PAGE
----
Faithful United Methodists Can No Longer Support a Dysfunctional Institution


(By Walter Fenton, Good News). Writing to churches and clergy in the Iowa Annual Conference about financial challenges the conference faces, new Bishop Laurie Haller wrote, “Some of our clergy and congregations are making the decision to withhold apportionment payments to protest those who advocate for full inclusion of LGBTQ people in The United Methodist Church. This intentional action weakens our mutual covenant to be in ministry together here and around the world despite our differences.”

Bishop Haller is woefully misinformed if she thinks churches and clergy are withholding apportionments “to protest those who advocate for full inclusion of LGBTQ people in The United Methodist Church.”

Those who support the church’s sexual ethics, its teachings on marriage, and its ordination standards have never contested the right of LGBTQ+ people and their allies to “advocate” for changing the church’s teachings. They are not naïve; they understand people in a large denomination will not always see eye-to-eye on every matter. They know we have a polity, an orderly way of going about discerning God’s will, and they have willingly engaged in that process for decades. If this were not the case many would have started withholding apportionments long ago, perhaps as far back as the early 1980s.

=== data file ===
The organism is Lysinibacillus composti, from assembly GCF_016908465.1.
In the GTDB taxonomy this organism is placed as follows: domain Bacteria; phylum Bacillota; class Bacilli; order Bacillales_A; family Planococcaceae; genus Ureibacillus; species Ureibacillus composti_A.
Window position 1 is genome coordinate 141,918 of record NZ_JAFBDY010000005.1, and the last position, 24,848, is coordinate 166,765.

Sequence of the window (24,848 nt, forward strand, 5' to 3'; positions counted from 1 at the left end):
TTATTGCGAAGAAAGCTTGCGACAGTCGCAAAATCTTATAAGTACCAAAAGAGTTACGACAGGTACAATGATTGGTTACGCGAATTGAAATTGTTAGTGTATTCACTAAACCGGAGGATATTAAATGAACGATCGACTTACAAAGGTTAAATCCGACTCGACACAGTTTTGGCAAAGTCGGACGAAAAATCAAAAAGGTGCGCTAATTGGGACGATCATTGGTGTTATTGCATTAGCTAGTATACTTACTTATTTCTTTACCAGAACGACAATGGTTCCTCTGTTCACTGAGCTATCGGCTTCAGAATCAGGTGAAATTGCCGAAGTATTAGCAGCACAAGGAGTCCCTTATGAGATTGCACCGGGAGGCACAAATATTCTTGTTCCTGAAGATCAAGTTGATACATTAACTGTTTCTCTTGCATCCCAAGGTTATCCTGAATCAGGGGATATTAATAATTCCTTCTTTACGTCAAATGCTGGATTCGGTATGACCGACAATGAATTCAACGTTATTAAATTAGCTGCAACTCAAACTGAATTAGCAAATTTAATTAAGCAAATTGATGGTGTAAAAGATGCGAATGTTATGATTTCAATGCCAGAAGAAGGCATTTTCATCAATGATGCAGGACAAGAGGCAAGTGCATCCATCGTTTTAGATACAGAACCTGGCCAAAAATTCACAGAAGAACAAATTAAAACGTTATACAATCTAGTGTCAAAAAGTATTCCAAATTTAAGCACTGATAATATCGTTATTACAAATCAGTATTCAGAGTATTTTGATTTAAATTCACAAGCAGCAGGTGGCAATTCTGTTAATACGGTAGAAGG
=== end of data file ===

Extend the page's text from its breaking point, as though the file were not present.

Here, for Haller and other church leaders who are now learning about the crisis within our denomination, are just some of the actual reasons why some clergy and laity are withholding apportionments, particularly in annual conferences like Iowa. 

  • After the 2012 General Conference some LGBTQ+ people and their allies adopted a strategy of ecclesial disobedience. They disregarded the will of General Conference and our Book of Discipline by presiding at same sex weddings, and in a few cases UM clergy openly acknowledged they were in same-sex partnerships. But these acts only led a few congregations to withhold apportionments. 
  • In October of 2013 retired Bishop Melvin Talbert joined a growing list of clergy to preside at a same-sex marriage. His defiance gained national attention, and forced clergy to respond to perplexed and sometimes angry laity who could not understand how a bishop could preside at a same-sex wedding when the church explicitly said clergy are prohibited from doing so. This provocation led other congregations to withhold apportionments. 
  • In tense executive sessions at the Council of Bishops’ November 2013 gathering it instructed its president to file a complaint against Bishop Talbert. It took four months before the complaint was filed, and then another nine before the Western Jurisdiction College of Bishops quietly reported on the late afternoon of December 30, 2014 that a “just resolution” had been reached in the matter. The resolution was widely regarded as a sham since Talbert was in no way held accountable for his breach of church law. This mockery of the Discipline led still other congregations to withhold apportionments.



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